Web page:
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Obama, agencies detail rationale for NSA surveillance

Updated at 4:30 p.m. ET

President Obama on Friday announced his administration is taking a series of steps to make National Security Agency programs more transparent, explaining not only how the programs operate but also releasing the Justice Department's legal rationale for the NSA's bulk collection of U.S. phone records. The administration also plans to back various reforms to the programs so they're subject to more oversight.

"Given the history of abuse by governments, it's right to ask questions about surveillance, particularly as technology is reshaping every aspect of our lives," Mr. Obama said in a White House news conference. "It's not enough for me as president to have confidence in these programs. The American people need to have confidence in them, as well."

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The move toward greater transparency starts Friday, with the release of a brief NSA document describing the authorities the NSA has under various laws like the Patriot Act, as well as the means and methods used to exercise that authority, and controls used to hold the NSA accountable for its actions. The document is meant to provide "a foundation from which we can build out broader transparency measures," a senior administration official told reporters Friday.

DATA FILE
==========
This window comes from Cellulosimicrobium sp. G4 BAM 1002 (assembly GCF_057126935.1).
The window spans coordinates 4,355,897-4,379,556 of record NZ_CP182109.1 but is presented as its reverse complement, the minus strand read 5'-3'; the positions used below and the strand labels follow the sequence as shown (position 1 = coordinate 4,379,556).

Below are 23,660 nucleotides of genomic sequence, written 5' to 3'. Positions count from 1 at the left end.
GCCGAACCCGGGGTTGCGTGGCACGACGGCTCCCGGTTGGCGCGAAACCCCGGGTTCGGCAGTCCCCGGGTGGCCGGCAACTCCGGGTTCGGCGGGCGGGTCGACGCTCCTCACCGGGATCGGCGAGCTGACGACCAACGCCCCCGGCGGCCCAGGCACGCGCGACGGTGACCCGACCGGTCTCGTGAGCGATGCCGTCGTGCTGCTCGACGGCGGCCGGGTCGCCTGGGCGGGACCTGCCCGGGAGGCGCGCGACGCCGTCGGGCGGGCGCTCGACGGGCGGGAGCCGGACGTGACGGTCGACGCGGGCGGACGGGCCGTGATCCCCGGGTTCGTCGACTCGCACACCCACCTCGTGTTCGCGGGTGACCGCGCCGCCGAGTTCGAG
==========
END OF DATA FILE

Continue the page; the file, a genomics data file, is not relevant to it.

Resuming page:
Mr. Obama and members of his administration noted Friday that the president called for greater accountability in national security programs before former government contractor Edward Snowden leaked information about NSA programs. Some of the steps announced Friday, however, are in direct response to the outcry Snowden's leaks created.

"I called for a review of our surveillance programs" back in May, Mr. Obama said. "Unfortunately, rather than an orderly and lawful process to debate these issues and come up with appropriate reforms, repeated leaks of classified information have initiated the debate in a very passionate, but not always fully informed way."

One senior administration official said the NSA is providing a brief outline of its programs because knowledge of the programs without an appropriate understanding of them can lead to "extrapolations that are not appropriate and often sensationalized."

"Frankly, I think what we've seen so far is... elements of a blueprint of NSA programs but not the operating manual," the official said. "What we're trying to do is describe the operating manual."

Also on Friday, the Justice Department released the legal rationale for the sweeping collection of U.S. phone records under Section 215 of the Patriot Act -- months after lawmakers like Rep. Jim Sensenbrenner, R-Wis., one of the authors of the Patriot Act, called on the Justice Department to do so.

"It's not easy to make that information public without giving it a careful scrub," a senior administration official explained.